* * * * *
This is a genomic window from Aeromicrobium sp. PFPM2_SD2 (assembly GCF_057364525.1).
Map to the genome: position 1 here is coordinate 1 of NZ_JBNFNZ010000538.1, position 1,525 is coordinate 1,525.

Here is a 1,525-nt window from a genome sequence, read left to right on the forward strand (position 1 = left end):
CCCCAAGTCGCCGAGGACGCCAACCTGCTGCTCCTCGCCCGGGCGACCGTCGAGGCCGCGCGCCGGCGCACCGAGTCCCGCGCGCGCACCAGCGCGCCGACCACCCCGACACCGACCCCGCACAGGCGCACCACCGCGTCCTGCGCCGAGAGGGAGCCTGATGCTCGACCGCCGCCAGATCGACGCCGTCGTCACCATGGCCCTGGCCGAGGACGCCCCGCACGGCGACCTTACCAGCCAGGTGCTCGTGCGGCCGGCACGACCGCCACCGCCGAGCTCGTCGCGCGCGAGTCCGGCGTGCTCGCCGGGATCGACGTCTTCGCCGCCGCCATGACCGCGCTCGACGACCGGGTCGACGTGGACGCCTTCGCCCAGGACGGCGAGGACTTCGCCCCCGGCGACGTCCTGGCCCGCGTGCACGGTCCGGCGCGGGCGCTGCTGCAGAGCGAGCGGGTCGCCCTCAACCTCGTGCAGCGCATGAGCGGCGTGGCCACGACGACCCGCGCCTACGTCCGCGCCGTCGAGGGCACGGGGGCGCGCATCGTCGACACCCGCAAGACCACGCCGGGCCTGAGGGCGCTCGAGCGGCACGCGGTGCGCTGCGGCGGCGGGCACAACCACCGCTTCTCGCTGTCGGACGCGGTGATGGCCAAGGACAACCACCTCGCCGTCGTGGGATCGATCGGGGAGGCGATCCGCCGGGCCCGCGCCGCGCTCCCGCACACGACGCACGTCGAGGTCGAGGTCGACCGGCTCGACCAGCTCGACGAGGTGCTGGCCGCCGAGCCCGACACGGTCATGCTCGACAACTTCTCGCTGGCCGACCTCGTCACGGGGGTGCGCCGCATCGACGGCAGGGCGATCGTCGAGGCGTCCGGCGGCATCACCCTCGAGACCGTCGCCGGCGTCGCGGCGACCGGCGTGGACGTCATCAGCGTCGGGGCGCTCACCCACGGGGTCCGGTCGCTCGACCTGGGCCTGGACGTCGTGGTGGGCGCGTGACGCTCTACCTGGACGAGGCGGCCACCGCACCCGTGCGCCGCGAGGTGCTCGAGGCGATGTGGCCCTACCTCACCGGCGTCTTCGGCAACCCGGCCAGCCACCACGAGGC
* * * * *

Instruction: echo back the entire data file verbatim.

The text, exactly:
This is a genomic window from Aeromicrobium sp. PFPM2_SD2 (assembly GCF_057364525.1).
Map to the genome: position 1 here is coordinate 1 of NZ_JBNFNZ010000538.1, position 1,525 is coordinate 1,525.

Here is a 1,525-nt window from a genome sequence, read left to right on the forward strand (position 1 = left end):
CCCCAAGTCGCCGAGGACGCCAACCTGCTGCTCCTCGCCCGGGCGACCGTCGAGGCCGCGCGCCGGCGCACCGAGTCCCGCGCGCGCACCAGCGCGCCGACCACCCCGACACCGACCCCGCACAGGCGCACCACCGCGTCCTGCGCCGAGAGGGAGCCTGATGCTCGACCGCCGCCAGATCGACGCCGTCGTCACCATGGCCCTGGCCGAGGACGCCCCGCACGGCGACCTTACCAGCCAGGTGCTCGTGCGGCCGGCACGACCGCCACCGCCGAGCTCGTCGCGCGCGAGTCCGGCGTGCTCGCCGGGATCGACGTCTTCGCCGCCGCCATGACCGCGCTCGACGACCGGGTCGACGTGGACGCCTTCGCCCAGGACGGCGAGGACTTCGCCCCCGGCGACGTCCTGGCCCGCGTGCACGGTCCGGCGCGGGCGCTGCTGCAGAGCGAGCGGGTCGCCCTCAACCTCGTGCAGCGCATGAGCGGCGTGGCCACGACGACCCGCGCCTACGTCCGCGCCGTCGAGGGCACGGGGGCGCGCATCGTCGACACCCGCAAGACCACGCCGGGCCTGAGGGCGCTCGAGCGGCACGCGGTGCGCTGCGGCGGCGGGCACAACCACCGCTTCTCGCTGTCGGACGCGGTGATGGCCAAGGACAACCACCTCGCCGTCGTGGGATCGATCGGGGAGGCGATCCGCCGGGCCCGCGCCGCGCTCCCGCACACGACGCACGTCGAGGTCGAGGTCGACCGGCTCGACCAGCTCGACGAGGTGCTGGCCGCCGAGCCCGACACGGTCATGCTCGACAACTTCTCGCTGGCCGACCTCGTCACGGGGGTGCGCCGCATCGACGGCAGGGCGATCGTCGAGGCGTCCGGCGGCATCACCCTCGAGACCGTCGCCGGCGTCGCGGCGACCGGCGTGGACGTCATCAGCGTCGGGGCGCTCACCCACGGGGTCCGGTCGCTCGACCTGGGCCTGGACGTCGTGGTGGGCGCGTGACGCTCTACCTGGACGAGGCGGCCACCGCACCCGTGCGCCGCGAGGTGCTCGAGGCGATGTGGCCCTACCTCACCGGCGTCTTCGGCAACCCGGCCAGCCACCACGAGGC